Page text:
“I think it’s a British thing. We hate self promotion,” he said. “We’re far too self deprecating and modest to do anything as crass as sell. This also explains why I’m so poor.” For musicians of Thompson’s caliber, poverty is relative. He doesn’t reap the monetary rewards of chart-topping albums or sold-out arenas, but he has the kind of fans that most artists would kill for.

Without significant radio support, media hype or music video glory, he still manages to draw people to his music – and to his concerts in particular.

“The music industry is more streamlined to something that I’m not,” Thompson told Pollstar. “Playing live is the focus of what I do and really always has been. I suppose the pop music business and the record-buying public are far more fickle. Sometimes it’s hard to get on the radio, sometimes it’s hard to get on TV or get the attention of the press. I’m not sure that reflects the desires of the audience. I think it just reflects the trends of the time. I tend to rely more on the consistency of a certain audience.”

His audience has come to rely on Thompson’s rare blend of virtuoso guitar playing and compelling songwriting. His legacy goes back to his days in Fairport Convention – the band that virtually invented British folk-rock – and he has never stopped improving his art – or his performance.

“I try to bring as high a quality as I can to the shows. More and more, I see my job being something like a troubadour, where you come to town and sing your songs. You go off to the next town; you cycle around every year of two.”

Right now, Thompson is continuing the tradition with a North American tour that will take him to theatres, clubs and festivals across the country. Itinerary highlights include three nights at the Birchmere in Alexandria, Va.; a show at the New Orleans Jazz & Heritage Festival; and two nights at UCLA’s Royce Hall where he appears with Elvis Costello, Beck, and Marianne Faithfull in a .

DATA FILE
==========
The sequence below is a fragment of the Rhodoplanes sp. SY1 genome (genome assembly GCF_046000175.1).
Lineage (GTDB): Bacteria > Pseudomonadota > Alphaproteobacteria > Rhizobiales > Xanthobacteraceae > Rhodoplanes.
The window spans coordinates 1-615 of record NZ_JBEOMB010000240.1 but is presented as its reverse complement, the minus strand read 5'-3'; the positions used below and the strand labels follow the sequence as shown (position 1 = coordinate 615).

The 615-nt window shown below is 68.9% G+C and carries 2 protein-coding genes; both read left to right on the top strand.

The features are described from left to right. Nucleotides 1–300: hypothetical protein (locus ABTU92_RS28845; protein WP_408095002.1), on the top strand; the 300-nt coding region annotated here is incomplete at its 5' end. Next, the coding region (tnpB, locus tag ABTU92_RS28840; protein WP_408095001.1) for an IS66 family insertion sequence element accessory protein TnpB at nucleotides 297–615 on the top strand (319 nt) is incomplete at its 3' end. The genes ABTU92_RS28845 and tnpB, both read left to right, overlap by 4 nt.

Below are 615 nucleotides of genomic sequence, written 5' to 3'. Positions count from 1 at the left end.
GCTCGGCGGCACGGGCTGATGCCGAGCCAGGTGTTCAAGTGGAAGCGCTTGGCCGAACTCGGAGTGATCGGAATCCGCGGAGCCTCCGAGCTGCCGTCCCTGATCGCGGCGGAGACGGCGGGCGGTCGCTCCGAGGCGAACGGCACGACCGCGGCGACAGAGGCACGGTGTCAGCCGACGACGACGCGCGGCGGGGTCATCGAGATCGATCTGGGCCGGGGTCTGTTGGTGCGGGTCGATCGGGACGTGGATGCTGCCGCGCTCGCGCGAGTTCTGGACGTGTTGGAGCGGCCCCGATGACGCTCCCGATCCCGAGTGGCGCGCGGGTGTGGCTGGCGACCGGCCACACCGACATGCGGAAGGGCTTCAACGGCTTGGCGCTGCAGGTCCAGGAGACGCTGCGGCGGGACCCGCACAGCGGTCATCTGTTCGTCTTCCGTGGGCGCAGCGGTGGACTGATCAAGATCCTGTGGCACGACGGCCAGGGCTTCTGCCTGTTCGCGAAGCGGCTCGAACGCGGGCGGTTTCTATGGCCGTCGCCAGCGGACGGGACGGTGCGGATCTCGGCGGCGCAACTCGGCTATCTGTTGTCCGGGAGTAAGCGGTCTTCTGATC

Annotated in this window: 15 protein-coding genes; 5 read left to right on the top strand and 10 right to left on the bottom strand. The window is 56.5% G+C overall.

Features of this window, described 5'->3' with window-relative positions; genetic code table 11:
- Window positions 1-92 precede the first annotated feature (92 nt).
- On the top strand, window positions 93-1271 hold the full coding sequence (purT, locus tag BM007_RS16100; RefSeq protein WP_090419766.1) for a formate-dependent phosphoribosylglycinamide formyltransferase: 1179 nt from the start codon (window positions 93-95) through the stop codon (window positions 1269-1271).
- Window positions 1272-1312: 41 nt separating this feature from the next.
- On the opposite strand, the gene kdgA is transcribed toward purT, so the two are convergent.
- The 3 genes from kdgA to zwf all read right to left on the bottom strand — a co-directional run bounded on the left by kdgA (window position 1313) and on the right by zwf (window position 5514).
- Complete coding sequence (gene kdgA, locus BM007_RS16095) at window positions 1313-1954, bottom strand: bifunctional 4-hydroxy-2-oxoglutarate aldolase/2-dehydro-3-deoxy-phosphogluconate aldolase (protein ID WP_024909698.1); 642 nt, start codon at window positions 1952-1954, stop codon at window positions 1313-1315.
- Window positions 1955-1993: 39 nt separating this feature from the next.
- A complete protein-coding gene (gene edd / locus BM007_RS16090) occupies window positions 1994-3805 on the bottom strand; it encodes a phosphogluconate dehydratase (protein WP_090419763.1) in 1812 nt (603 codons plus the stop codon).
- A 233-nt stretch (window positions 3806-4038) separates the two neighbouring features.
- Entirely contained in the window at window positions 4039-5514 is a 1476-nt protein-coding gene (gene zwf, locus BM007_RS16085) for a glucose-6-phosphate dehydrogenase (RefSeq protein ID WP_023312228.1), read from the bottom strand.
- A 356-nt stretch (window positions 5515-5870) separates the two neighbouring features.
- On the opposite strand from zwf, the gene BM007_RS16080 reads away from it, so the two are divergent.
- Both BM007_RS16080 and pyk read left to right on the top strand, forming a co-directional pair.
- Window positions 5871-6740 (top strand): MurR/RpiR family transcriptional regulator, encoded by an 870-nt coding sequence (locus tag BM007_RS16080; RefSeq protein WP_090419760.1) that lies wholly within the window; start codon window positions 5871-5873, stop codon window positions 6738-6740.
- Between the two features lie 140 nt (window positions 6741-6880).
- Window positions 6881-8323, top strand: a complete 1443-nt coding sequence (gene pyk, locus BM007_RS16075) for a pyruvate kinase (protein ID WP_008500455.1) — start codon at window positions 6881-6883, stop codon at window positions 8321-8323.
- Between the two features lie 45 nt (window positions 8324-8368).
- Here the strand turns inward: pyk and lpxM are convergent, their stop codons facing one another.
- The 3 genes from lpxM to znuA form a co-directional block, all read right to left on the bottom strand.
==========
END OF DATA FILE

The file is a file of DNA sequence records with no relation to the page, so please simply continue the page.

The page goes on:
The man is good to go, whatever the occasion. “The great thing about touring is the variety [of venues]. In small clubs it’s the intimacy – being able to take requests from the audience. In a larger venue, you can get great sound, people are seated comfortably, you can get a really energetic atmosphere. Festivals provide an altogether different kind of revelry.”

He joked that solo acoustic tours like this one are rife with debauchery but admitted the traveling can be tedious. “I keep a tough schedule. I envy circuses and opera companies because they can stay in one place for two weeks before moving on.”

On this outing, Thompson doesn’t have to peddle new songs to the audience. He’s (very gently) promoting a new best-of package, Action Packed – The Best Of The Capitol Years, set for release later this month.

Life could change for him if the buying public suddenly ditches teen pop, rage rock and hard core rap for his expertly crafted music. His days of intimate club dates and fan-picked set lists would be over.

“If I didn’t have that kind of life, I could learn to live with it,” he said. “If I was so huge I had to play stadiums, somehow I’d learn to live with it.”

Considering his track record with audiences, there’s no doubt that he could.